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Mucedorus is an Elizabethan play, enormously popular in its own era and after, that was at one time attributed to William Shakespeare. Seventeen printed quartos survive between 1598 and 1668. The play was revised and expanded in 1610, and was performed in front of both Queen Elizabeth and King James I.

Contents

Plot summary

The play opens with a meta-theatrical flyting between Comedy and Envy. Envy declares that she will turn this pleasant comedy into a tragedy. Comedy challenges Envy to do so and claims that mirth will triumph in the end.

The Prince of Valencia, Mucedorus, has heard that Amadine, the daughter of the king of Aragon, is extraordinarily beautiful, and as such he has decided to disguise himself as a shepherd so that he can sneak into Aragon to see her himself. Meanwhile, Amadine and her arranged fiance Segasto are being chased through the woods by a bear. Segasto flees and leaves Amadine to fend for herself, but Mucedorus kills the bear off stage and saves her. She thanks him and takes him back to Aragon, where he remains disguised as a shepherd and is showered with praise.

Segasto becomes envious of Mucedorus and asks his friend Tremelio to kill Mucedorus. Tremelio agrees, but Mucedorus appears and kills him instead. Segasto brings this matter to the King, but Amadine reveals that it was Mucedorus who saved her. The King spares Mucedorus's life, but Segasto falsifies a directive banishing Mucedorus from the kingdom. Amadine and Mucedorus declare their love for each other and decide to leave the kingdom together. They plan to meet later in the woods.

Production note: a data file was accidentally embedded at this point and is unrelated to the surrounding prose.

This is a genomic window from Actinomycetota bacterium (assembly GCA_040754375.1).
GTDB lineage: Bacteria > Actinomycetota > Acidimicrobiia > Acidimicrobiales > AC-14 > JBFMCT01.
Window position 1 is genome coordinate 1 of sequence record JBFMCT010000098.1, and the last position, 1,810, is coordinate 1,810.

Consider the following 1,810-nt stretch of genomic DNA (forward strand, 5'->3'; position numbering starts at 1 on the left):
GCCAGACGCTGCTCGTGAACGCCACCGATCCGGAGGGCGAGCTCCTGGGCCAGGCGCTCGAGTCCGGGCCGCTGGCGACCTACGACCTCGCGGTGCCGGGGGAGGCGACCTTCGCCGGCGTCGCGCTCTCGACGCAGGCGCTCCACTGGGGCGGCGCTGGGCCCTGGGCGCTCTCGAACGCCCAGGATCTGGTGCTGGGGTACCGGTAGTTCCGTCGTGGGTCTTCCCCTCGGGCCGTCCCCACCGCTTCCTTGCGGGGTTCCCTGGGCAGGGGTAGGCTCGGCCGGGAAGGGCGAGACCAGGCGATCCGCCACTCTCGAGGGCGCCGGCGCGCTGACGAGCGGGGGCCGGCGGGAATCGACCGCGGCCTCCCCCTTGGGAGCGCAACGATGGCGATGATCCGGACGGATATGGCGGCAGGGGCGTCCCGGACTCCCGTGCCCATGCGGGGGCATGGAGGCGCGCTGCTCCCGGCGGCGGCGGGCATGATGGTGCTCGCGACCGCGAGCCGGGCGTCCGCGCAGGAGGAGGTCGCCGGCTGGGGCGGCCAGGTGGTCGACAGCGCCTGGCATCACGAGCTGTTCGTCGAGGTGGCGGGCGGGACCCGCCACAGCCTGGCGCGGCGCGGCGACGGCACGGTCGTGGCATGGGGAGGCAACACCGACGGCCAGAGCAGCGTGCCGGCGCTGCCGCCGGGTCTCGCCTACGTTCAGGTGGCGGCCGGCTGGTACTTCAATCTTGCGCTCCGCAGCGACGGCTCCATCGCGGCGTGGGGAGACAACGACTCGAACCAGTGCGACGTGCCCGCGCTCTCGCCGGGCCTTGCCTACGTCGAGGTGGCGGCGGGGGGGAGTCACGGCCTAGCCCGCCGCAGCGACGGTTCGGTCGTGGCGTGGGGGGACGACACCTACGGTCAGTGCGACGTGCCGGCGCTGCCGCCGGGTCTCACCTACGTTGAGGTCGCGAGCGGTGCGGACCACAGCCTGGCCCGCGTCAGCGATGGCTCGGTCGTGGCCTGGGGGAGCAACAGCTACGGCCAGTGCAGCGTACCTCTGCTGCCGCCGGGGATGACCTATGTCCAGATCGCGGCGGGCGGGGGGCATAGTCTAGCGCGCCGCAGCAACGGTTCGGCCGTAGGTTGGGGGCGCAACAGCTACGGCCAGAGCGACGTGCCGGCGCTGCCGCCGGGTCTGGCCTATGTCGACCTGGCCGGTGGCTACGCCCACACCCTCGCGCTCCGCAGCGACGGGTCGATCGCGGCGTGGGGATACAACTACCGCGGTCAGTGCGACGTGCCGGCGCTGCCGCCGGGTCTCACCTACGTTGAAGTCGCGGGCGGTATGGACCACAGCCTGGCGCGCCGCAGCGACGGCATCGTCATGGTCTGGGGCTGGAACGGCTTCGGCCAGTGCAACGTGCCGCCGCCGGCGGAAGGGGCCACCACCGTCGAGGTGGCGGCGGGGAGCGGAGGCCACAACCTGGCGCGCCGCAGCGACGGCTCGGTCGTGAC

Amadine arrives first, but Mucedorus is late. Bremo appears and is so moved by emotion that he takes her captive rather than killing her. Meanwhile, Segasto sends his servant and fool, Mouse, to go and find the missing couple. Mucedorus, finding that Amadine has disappears, disguises himself as a hermit and searches for her. Bremo attempts to woe Amadine but she refuses. Mucedorus finds the two, and before Bremo can kill him, Amadine requests that he spare his life and take him captive as well. Mucedorus then convinces Bremo that he and Amadine must be taught how to fight so that they may defend themselves when Bremo is not around to protect them. Once Bremo gives Mucedorus a sword, Mucedorus kills him and reveals to Amadine that he is the shepherd. Segasto finds them, but Amadine choses to love the shepherd instead and Segasto accepts his fate. Mucedorus now reveals that he is actually the Prince of Valencia.

The characters return to Aragon to tell the king, who is grieved that his beloved daughter is missing, what has transpired. After hearing the entire story, the King approves of his daughter's love and all involved leave to celebrate.

Envy and Comedy return. Envy claims that he can still defeat Comedy and the two continue their verbal battle. They then recognize the monarch in the audience (either Queen Elizabeth or King James I) and declare that both comedy and tragedy serve the throne.

Genre and Cast

Mucedorus is an early romantic comedy. It often elicits humor through rapid transitions between comedy and tragedy. For example, when Bremo is killed, there is only one line reflecting on his death before the play returns to the romantic plot.

All of the characters in Mucedorus are stock expectations for the genre. Mouse's deafness is a play on the stock comedic fools who often willfully twist a speaker's words.